What Is The True Inspiration Behind Lorde's Royals

Pop star Lorde, born Ella Marija Lani Yelich-O'Connor, stepped onto the scene in 2013. The "Yellow Flicker Beat" singer skyrocketed to international fame with the release of her 2013 chart-topping single "Royals." The hit single taunted the flashy material elements and items often highlighted in pop culture and music. In an interview with VEVO LIFT, Lorde explained the intent behind the track.

"I was definitely poking fun at a lot of things that people take to be normal," she said. "I was listening to a lot of hip-hop, and I kind of started to realize that to be cool in hip-hop, you have to have that sort of car and drink that sort of vodka and have that sort of watch."

In 2014, the single received three Grammy nominations for "Royals" and won Song of the Year and Best Pop Solo Performance (via The Things). The Grammy-winning artist is the fourth-youngest person to win a Grammy (per Cheat Sheet).

Who inspired Lorde's first Billboard hit Royals?

International pop superstar Lorde was only 16th when her hit "Royals" topped the Billboard 200 charts. According to Mercury News, Lorde is the youngest female artist to be no.1 on the Billboard 200 charts since 1987. In 2013, the New Zealand singer explained at an album release that her new top-charting single was inspired by Kanye West and Jay-Z's "Watch the Throne."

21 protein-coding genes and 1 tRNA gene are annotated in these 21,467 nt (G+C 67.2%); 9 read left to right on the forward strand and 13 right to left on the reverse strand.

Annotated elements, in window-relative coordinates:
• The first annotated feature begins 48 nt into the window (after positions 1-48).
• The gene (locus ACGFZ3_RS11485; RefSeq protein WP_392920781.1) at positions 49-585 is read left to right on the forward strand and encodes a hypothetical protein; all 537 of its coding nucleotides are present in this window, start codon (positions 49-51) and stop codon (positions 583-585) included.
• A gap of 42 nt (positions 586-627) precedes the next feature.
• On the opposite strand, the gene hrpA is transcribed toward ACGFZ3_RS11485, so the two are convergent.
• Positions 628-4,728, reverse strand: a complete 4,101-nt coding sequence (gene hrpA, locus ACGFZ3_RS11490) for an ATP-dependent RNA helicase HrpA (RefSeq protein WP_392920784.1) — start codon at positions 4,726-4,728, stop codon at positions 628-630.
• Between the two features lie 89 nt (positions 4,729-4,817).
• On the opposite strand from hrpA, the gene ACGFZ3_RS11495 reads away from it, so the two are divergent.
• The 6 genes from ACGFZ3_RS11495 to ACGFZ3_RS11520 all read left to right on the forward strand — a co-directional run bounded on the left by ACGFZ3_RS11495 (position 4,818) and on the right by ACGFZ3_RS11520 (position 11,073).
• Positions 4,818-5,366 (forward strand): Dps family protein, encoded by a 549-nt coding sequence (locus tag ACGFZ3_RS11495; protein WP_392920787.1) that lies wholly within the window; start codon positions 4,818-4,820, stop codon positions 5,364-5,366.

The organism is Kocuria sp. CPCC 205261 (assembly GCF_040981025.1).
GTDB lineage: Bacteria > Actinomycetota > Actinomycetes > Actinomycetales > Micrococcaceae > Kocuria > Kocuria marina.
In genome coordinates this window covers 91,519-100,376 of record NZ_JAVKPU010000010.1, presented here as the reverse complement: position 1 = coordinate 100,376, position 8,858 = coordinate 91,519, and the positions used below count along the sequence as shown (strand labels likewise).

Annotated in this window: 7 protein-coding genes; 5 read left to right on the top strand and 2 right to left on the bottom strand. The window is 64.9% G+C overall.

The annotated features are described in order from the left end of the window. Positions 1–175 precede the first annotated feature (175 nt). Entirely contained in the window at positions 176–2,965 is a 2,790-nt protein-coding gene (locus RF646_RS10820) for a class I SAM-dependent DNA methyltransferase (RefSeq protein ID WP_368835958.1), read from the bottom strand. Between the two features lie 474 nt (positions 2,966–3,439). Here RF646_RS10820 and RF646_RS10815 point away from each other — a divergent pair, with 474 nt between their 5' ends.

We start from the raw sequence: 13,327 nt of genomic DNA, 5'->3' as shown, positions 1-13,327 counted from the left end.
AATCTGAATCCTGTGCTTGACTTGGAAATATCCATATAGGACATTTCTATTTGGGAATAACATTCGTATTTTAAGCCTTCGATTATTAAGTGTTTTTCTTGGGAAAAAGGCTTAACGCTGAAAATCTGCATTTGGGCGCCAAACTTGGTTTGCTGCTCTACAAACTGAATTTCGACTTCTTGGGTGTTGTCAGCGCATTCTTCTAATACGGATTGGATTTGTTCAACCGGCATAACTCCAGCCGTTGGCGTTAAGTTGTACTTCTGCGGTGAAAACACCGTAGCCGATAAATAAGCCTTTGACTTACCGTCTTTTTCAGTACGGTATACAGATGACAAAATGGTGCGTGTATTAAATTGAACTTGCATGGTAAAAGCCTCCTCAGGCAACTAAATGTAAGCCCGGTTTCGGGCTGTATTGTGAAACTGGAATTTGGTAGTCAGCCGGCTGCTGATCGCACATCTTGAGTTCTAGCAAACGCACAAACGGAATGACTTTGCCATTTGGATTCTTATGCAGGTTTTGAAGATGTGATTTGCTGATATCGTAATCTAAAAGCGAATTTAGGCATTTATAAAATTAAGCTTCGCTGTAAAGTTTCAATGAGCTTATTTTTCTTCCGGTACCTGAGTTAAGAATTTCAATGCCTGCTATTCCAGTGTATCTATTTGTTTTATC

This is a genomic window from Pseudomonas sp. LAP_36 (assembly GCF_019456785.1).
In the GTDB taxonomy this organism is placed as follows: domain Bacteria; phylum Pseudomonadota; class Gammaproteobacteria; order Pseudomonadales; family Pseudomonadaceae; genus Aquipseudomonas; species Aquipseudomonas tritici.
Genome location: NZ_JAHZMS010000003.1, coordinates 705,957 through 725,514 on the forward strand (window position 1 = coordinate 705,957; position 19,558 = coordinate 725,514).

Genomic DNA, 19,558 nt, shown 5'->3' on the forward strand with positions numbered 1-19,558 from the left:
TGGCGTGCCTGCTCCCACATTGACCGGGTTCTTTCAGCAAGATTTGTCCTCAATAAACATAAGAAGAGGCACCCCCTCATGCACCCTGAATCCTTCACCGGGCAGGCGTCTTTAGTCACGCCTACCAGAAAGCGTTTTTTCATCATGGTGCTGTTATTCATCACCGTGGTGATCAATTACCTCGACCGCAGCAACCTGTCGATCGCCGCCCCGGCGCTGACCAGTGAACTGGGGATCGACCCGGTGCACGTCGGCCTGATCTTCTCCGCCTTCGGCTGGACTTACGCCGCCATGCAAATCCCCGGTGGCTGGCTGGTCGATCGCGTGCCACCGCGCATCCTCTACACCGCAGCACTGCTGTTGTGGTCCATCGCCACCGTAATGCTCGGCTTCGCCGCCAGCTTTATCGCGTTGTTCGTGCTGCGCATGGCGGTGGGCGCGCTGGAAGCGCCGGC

"I really enjoyed it," Lorde told The Daily Beast. "I can get absorbed in Kanye's world, but a part of me is always like, 'This is kind of bulls***' — all the crazy extravagances he's talking about. And I started listening to a lot more top-40 music and realized a lot of the stuff isn't very relatable to anyone's lives."

At the time, Lorde wanted her music to help redefine pop by adding elements of other forms and aspects of music.

"For so long, pop music has been this super-shameful thing, where people don't want to be associated with it, they want to be on Pitchfork," she told MTV. "But, the way I see it, pop music doesn't have to be stupid, and alternative music doesn't have to be boring; you can mesh the two together and make something cool.

This past summer Lorde released her third album, "Solar Power." Pitchfork describes the album as "self-aware" and "scaled-back."